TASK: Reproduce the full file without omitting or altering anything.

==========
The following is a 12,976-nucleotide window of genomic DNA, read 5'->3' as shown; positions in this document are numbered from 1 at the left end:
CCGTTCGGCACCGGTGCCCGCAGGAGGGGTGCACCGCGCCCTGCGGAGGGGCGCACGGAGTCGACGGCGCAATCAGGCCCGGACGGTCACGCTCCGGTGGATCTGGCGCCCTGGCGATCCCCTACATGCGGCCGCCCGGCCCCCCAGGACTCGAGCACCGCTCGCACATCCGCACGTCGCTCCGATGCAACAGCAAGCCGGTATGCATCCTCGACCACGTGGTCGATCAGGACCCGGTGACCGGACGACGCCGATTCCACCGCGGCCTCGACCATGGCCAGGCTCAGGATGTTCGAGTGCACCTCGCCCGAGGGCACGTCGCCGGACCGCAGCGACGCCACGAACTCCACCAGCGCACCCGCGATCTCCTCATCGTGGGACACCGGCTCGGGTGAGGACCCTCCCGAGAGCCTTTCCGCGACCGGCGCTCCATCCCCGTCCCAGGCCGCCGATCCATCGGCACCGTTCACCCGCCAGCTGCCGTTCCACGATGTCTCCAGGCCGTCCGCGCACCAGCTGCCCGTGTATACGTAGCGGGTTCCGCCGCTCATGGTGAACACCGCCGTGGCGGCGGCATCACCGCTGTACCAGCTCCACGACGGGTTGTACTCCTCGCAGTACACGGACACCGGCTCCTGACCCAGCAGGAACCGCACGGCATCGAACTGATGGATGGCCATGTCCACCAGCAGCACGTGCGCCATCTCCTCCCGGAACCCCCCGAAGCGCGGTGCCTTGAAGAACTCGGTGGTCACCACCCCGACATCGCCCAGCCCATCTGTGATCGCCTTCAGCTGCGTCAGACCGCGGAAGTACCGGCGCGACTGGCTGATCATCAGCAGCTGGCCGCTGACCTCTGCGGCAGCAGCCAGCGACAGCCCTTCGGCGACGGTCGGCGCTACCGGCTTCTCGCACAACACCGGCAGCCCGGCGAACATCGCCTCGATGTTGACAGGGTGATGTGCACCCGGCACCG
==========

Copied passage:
The following is a 12,976-nucleotide window of genomic DNA, read 5'->3' as shown; positions in this document are numbered from 1 at the left end:
CCGTTCGGCACCGGTGCCCGCAGGAGGGGTGCACCGCGCCCTGCGGAGGGGCGCACGGAGTCGACGGCGCAATCAGGCCCGGACGGTCACGCTCCGGTGGATCTGGCGCCCTGGCGATCCCCTACATGCGGCCGCCCGGCCCCCCAGGACTCGAGCACCGCTCGCACATCCGCACGTCGCTCCGATGCAACAGCAAGCCGGTATGCATCCTCGACCACGTGGTCGATCAGGACCCGGTGACCGGACGACGCCGATTCCACCGCGGCCTCGACCATGGCCAGGCTCAGGATGTTCGAGTGCACCTCGCCCGAGGGCACGTCGCCGGACCGCAGCGACGCCACGAACTCCACCAGCGCACCCGCGATCTCCTCATCGTGGGACACCGGCTCGGGTGAGGACCCTCCCGAGAGCCTTTCCGCGACCGGCGCTCCATCCCCGTCCCAGGCCGCCGATCCATCGGCACCGTTCACCCGCCAGCTGCCGTTCCACGATGTCTCCAGGCCGTCCGCGCACCAGCTGCCCGTGTATACGTAGCGGGTTCCGCCGCTCATGGTGAACACCGCCGTGGCGGCGGCATCACCGCTGTACCAGCTCCACGACGGGTTGTACTCCTCGCAGTACACGGACACCGGCTCCTGACCCAGCAGGAACCGCACGGCATCGAACTGATGGATGGCCATGTCCACCAGCAGCACGTGCGCCATCTCCTCCCGGAACCCCCCGAAGCGCGGTGCCTTGAAGAACTCGGTGGTCACCACCCCGACATCGCCCAGCCCATCTGTGATCGCCTTCAGCTGCGTCAGACCGCGGAAGTACCGGCGCGACTGGCTGATCATCAGCAGCTGGCCGCTGACCTCTGCGGCAGCAGCCAGCGACAGCCCTTCGGCGACGGTCGGCGCTACCGGCTTCTCGCACAACACCGGCAGCCCGGCGAACATCGCCTCGATGTTGACAGGGTGATGTGCACCCGGCACCG